Galaxy season is finally here! This was my first chance to give galaxies a go with NV and it did not disappoint. This was my first clear moonless night in weeks, maybe months. I made sure I was going to be able to take full advantage of it. Luckily I am working from home now with the virus spreading, so I was not worried about staying up too late for work the next day. Small victories....
All of my observations we with my 12" F4.9 dob with a 56mm plossl attached to my Micro NV. I live in a bortle 5/6 zone and have light domes to my NE and SE, which delayed my main galaxy region (coma region) from being visible until about 10:30. The night was pretty transparent, but the seeing started from average at best and slowly degraded as the night went on.
I started out as I usually do by visiting some HA favorites to let the sky get as dark as possible before hunting galaxies. I think this is my best hand held horsehead shot to date. Shot with an iPhone 11 Pro. Single exposure.
Horsehead and flame nebula
I took some other quick snapshots that came out well also. The lighter ones were taken with a 3 second exposure, the darker ones with 1 or 2 second exposures.
Monkey head nebula
Flaming star nebula
Finally it was dark enough to start checking out some galaxies. I started with the Whirlpool and Sunflower galaxies. I was immediately surprised to see just how much detail I could make out in M51. I could see the swirling arms and even make out the bridge between M51 and NGC 5195. I have seen the arms of M51 before, but only from a Bortle 4 zone with no light dome in that direction. Unfortunately, my home site has a light dome close the M51 almost all the time. The Sunflower galaxy showed a nice disc with a bright core.
While in the neighborhood, I checked out M101 as well, but it just showed as a large diffuse cloud with a little brighter core.
Trying to get away from the light dome, I moved over to M94 and NGC 4625,4618. I was just able to make out the 13th mag NGC 4625. I believe this is my limiting magnitude at my site, as was confirmed by several other observations of 13th magnitude galaxies, but I was unable to go any dimmer. Nearby, the Coccoon was a nice sight to see. I could make out the two arms extending from the core and NGC 4485 nearby.
At around 11pm, Leo was high enough to be completely out of the light dome to my SE, so I figured I may as well check out the triplet. What a sight! NGC 3628 was especially interesting being a nice edge on galaxy. I have seen the triplet before, even from a bortle 4, but this was by far the best observation I have made of them. I think I went back to them about 4-5 times more throughout the night to have another look. I was able to make out both NGC 3593 and NGC 3596 nearby as well. Next I headed over to the other triplet (quintuplet?) of M105, NGC 3384, 3389, M96, and M95. It was surreal to see all of these easily and in the same FOV. Confirming my 13th magnitude limit, I was able to make out NGC 3367, 3377 and 3412, but not 3391 nearby.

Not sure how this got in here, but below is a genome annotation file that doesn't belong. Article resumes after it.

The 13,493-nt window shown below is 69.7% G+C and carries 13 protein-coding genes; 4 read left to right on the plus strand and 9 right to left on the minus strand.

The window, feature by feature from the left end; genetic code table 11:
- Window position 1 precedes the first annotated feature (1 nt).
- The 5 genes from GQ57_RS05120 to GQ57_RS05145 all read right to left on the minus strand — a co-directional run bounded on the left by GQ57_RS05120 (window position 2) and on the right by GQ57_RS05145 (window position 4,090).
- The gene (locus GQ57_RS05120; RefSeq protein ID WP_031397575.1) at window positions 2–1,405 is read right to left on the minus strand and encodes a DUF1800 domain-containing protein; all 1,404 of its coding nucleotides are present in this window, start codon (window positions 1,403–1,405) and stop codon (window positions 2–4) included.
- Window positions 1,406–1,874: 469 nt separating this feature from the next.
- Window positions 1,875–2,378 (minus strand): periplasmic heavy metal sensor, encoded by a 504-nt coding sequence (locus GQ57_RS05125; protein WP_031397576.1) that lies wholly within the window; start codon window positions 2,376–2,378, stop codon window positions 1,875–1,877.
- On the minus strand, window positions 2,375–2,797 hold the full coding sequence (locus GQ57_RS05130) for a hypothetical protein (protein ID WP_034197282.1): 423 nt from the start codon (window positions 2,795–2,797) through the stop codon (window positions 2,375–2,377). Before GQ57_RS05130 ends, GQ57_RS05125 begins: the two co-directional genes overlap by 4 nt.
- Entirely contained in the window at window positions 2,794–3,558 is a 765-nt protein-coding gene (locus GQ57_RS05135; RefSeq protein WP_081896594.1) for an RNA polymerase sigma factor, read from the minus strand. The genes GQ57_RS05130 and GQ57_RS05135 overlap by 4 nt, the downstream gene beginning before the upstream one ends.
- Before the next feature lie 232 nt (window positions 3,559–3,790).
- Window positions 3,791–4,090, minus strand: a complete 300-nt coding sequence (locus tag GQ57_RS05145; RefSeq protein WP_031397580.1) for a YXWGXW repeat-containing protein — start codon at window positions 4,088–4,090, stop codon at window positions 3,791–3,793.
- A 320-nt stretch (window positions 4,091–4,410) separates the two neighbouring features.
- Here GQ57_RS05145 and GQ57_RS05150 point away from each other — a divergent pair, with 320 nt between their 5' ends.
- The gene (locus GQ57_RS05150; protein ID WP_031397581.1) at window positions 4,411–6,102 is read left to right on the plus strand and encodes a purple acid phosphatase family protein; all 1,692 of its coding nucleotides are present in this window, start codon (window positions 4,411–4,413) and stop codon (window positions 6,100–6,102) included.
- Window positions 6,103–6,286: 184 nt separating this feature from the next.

Next I moved over towards the tail of the Lion, and glimpsed NGC 3686, 3684, 3681 and 3691. A nice view, but nothing to write home about. Nearby was NGC 3607, 3605, 3599, and 3632. All easily seen, but again, nothing to write home about.
Finally around 11:30, the Coma region was making its way out of the light dome. I have looked at this region from my home site before with glass eyepieces and this same scope, and I was able to make out quite a few galaxies, but man did the NV blow those observations out of the water! No matter where I pointed the scope galaxies littered the FOV. I don't think I found a region in the area that had less then 4 galaxies in my FOV at a time. Most of the time there were many more! I just panned the area for a while before actually trying to identify what I was seeing. Even once I started to try, it took at least 10 minutes to finally get a grasp of which galaxies I was seeing. M86 and 84 along with the "eyes" galaxies pointed the way for me. I eventually made my way to every M object in the area. M99 was especially memorable. A beautiful little pinwheel.
I decided to scroll around skysafari to try to locate some interesting areas, and came upon Zwicky's Triplet. With all of the galaxies being 13.7 mag or less, I thought it would be a nice little challenge. I was able to locate NGC 4503 nearby, but failed to glimpse any of the 3. I guess there has to be some failure during the night.
Another area that caught my eye on skysafari was the Siamese Twins (or Butterfly galaxies) (NGC 4568, 4567). This was the highlight of the night! Such a beautiful interacting pair of galaxies. I don't know how much time I spent looking at them, but I could not take my eye off the eyepiece. They both had distinct cores with spiral arms faded out around them. Certainly a showpiece pair. I hope to spend more time on them in the future with a little more magnification.
All in all it was certainly my best night for hunting down galaxies by a long shot, thanks to NV. Unfortunately, the forecast looks poor for at least another week.... Looking forward to a nice long summer full of galaxies!